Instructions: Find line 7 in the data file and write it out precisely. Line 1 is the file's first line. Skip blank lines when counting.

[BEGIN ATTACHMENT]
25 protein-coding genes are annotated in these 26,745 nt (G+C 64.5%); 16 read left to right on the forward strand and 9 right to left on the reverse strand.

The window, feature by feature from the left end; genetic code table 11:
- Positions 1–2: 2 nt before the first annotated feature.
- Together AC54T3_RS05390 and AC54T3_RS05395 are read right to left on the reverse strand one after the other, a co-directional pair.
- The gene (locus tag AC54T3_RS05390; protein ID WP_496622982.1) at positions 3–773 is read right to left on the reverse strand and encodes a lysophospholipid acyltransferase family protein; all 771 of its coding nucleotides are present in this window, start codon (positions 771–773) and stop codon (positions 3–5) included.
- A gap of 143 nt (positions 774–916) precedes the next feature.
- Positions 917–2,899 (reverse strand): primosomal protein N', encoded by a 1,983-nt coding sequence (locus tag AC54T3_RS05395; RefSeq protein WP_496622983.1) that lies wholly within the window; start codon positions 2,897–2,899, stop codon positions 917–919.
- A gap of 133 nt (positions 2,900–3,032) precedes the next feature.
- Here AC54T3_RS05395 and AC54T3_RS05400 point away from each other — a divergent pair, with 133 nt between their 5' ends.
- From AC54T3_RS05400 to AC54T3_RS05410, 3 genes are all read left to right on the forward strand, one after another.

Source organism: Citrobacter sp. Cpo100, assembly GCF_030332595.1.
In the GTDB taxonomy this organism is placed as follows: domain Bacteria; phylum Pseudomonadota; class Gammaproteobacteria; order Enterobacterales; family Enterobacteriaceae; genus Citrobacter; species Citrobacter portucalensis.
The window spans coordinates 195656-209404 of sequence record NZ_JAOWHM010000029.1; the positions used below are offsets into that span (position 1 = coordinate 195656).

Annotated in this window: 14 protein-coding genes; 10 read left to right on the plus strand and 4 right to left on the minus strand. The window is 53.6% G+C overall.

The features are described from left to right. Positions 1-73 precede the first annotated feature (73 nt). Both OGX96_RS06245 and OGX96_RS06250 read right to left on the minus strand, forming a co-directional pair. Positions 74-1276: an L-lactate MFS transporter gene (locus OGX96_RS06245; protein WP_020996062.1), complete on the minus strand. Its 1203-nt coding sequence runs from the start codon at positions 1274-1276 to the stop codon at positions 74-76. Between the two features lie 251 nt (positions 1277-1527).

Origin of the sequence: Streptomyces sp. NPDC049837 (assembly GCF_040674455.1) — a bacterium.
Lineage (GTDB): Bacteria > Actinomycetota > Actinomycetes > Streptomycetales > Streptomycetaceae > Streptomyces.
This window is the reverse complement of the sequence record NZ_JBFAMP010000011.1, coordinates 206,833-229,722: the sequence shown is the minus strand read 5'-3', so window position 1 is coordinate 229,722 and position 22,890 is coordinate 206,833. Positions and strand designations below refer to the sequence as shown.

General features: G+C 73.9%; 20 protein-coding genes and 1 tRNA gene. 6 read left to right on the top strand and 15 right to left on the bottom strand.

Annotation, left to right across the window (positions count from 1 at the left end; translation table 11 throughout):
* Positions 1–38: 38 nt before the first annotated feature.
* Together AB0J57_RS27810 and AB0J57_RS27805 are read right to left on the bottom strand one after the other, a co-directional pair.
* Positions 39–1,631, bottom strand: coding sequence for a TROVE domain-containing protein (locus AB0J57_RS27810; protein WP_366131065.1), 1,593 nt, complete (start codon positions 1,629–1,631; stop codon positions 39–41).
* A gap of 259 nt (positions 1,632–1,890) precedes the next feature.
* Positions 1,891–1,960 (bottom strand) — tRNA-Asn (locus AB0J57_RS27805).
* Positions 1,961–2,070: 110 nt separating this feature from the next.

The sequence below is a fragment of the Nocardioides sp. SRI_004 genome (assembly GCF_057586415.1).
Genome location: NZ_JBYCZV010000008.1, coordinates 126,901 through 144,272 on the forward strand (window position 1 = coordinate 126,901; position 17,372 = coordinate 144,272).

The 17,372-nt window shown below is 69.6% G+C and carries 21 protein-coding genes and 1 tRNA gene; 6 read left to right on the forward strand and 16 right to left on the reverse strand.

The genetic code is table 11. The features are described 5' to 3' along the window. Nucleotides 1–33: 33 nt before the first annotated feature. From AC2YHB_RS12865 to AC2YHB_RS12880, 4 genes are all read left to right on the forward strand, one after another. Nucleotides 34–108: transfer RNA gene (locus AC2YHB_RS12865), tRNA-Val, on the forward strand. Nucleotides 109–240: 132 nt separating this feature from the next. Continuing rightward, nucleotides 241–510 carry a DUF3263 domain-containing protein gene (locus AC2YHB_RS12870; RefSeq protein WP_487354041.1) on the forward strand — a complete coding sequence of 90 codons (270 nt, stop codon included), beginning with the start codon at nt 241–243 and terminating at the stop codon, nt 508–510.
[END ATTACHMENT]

- Positions 917–2,899 (reverse strand): primosomal protein N', encoded by a 1,983-nt coding sequence (locus tag AC54T3_RS05395; RefSeq protein WP_496622983.1) that lies wholly within the window; start codon positions 2,897–2,899, stop codon positions 917–919.